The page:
A journal of healing

The Scarlet Letter

3-30-14 snowfall

This morning I went to work to feeling like I needed to explain myself to everyone. It has been a bad couple of days lately…well not bad…wrong word. But not great is not adequate either. I am in one of my cycles that I will eventually spin out of…and there… I apologized. I need to stop doing that. It should be enough for me to be me and that includes the not so great stuff. Somewhere, that wiring of self-compassion short circuited.

Yesterday was a perfect example of what it is like to live with PTSD. It started when the first weather alert was broadcasted on Sunday for a wintery mix. ICE…my most unfavorite weather. In 1991, our area was decimated by a catastrophe of an ice storm. We went without heat and power for 14 days. It started to lose the “gee, we’re camping in our home” around day five.  Because my husband at that time was a cop, he was gone and working 24 X 7. (Later, I found out he was not working all those hours.)  I was left to tend the home fires, so to speak.  When they call for ice, I go into hyper-worry now.

On Monday night, they moved the prediction up to Tuesday afternoon.  I had a huge workshop to facilitate and would be stuck until the last which meant after five pm. I started to become hyper.

Tuesday morning, I was a mess. I did not sleep the night before. I was up and out early. And exactly as they said, it started to snow right after lunch. It was heavy, wet snow and coming down in buckets.  My physical reaction started in earnest. I was breathing short breaths. My gut was a mess. I lost my appetite, which was ok. But by two pm, I was starving and nauseous and had to eat. It went straight through me with vengeance. My voice was higher than normal and I spoke in short abrupt sentences, when I could say a whole sentence. I could not focus. I was not nice to be around because I was looking through people.  I kept getting up and leaving the workshop to either pace or go to the bathroom.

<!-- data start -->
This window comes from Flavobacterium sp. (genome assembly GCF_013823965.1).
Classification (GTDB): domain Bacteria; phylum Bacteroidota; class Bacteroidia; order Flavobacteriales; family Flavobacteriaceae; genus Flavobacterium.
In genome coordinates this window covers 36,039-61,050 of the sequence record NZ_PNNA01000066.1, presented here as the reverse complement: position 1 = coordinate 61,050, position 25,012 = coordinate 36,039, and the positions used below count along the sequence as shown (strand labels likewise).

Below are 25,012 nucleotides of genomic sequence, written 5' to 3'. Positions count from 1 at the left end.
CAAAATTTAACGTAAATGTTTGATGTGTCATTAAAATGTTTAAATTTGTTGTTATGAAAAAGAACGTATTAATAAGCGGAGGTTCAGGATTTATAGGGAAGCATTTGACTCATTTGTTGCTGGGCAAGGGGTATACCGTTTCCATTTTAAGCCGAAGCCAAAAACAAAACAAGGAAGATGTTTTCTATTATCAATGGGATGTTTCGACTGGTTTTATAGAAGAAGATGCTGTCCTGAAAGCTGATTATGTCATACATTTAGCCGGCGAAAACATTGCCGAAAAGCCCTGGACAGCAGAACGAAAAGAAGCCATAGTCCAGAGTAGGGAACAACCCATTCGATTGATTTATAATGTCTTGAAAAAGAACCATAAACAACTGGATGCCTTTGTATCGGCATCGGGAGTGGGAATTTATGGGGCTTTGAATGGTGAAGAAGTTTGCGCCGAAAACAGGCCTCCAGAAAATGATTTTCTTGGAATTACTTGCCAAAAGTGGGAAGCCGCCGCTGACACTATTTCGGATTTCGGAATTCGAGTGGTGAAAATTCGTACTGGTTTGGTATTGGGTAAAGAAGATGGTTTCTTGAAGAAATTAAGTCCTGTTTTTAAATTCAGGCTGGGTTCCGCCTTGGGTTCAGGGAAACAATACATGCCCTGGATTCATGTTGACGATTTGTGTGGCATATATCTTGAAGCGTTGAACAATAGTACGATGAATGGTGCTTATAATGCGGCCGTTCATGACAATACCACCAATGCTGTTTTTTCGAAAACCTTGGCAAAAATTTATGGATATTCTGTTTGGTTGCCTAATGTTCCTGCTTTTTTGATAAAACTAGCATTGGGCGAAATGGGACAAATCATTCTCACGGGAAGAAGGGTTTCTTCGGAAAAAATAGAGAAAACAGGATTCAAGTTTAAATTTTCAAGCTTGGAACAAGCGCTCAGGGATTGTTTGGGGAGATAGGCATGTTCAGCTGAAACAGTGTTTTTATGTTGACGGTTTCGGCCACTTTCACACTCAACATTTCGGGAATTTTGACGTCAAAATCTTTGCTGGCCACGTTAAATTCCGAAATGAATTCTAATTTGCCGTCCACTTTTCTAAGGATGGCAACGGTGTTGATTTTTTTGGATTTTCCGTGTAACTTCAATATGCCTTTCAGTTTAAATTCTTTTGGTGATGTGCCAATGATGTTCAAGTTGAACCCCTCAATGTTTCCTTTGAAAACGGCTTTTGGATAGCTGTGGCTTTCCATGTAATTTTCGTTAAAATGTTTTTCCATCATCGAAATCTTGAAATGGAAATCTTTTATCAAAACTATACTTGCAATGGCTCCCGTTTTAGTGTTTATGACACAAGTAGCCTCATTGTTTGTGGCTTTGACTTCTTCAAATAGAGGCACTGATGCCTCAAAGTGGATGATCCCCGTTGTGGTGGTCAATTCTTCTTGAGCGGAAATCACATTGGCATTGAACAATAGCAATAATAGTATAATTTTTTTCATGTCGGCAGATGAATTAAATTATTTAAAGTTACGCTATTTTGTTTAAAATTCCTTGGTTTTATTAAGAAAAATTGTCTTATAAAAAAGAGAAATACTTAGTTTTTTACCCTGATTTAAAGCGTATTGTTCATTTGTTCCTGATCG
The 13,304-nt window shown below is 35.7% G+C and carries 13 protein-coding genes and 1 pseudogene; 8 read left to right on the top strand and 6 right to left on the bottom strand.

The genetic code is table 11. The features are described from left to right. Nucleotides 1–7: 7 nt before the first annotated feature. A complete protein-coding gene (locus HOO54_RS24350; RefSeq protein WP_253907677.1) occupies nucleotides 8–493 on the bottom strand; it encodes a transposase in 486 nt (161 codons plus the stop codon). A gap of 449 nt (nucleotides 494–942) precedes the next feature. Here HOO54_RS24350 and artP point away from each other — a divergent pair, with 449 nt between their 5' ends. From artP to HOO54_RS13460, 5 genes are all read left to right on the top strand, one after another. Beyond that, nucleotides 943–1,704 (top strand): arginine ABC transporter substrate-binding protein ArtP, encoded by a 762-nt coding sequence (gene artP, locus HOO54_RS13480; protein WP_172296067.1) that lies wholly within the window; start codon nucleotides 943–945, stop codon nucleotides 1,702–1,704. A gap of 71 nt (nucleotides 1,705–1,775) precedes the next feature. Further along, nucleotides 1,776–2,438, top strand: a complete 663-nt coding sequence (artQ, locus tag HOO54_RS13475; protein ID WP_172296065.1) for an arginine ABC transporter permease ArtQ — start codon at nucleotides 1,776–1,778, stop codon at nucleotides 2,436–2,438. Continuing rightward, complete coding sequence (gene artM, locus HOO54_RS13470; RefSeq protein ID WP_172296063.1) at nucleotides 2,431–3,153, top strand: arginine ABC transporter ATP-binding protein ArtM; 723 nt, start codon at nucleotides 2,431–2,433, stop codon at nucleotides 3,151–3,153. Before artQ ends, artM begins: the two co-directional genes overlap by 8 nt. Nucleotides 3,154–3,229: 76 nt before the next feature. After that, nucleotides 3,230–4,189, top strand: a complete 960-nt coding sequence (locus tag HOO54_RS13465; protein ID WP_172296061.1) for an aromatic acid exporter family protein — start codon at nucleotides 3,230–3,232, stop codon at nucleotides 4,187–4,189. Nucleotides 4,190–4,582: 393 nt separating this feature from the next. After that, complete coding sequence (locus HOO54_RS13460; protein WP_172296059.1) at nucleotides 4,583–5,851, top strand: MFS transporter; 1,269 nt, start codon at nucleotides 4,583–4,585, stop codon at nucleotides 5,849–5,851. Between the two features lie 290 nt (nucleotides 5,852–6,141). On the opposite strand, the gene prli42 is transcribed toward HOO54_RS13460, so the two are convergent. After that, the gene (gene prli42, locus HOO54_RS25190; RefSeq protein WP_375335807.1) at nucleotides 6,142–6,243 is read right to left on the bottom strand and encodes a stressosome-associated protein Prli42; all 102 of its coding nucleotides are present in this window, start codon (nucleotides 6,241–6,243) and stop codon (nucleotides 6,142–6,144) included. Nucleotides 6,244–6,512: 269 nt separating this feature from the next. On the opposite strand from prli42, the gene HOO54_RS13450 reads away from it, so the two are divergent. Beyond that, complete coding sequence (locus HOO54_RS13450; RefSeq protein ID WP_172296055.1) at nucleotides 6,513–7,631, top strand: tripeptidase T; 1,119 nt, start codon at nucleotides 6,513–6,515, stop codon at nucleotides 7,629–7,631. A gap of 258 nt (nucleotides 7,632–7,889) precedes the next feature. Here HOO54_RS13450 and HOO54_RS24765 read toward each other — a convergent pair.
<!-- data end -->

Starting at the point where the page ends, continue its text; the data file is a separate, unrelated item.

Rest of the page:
Finally I was released from my self- inflicted prison and headed for my car. I took a lot of gruff and ridicule for being so upset. My team laughed at me at first and then became condescending. They have no idea what is really going on with me. It is not really their business.  But I normally take a lot of kidding on many things. But this was too close.

I got home. The drive was awful. It is only ten miles, but it is up and down a lot of hills. I went from abundant snow to a down pour of ice that was so loud on the metal of the car, to just rain by the time I hit my town and my driveway.  I had to peel my hands off the steering wheel. I unfolded myself out of the car and realized how unbelievably tense ever muscle in my body was.

The evening was spent watching stupid crap on Facebook. I needed to numb. I had eaten a huge meal of pasta and broccoli and cheese. In truth, that is my comfort food. I could have eaten the whole three cups of pasta, but I stopped myself and put half away for a lunch this week. This demonstrated that I can be mindful even in the worse response.  I went to bed at my normal time and fell asleep.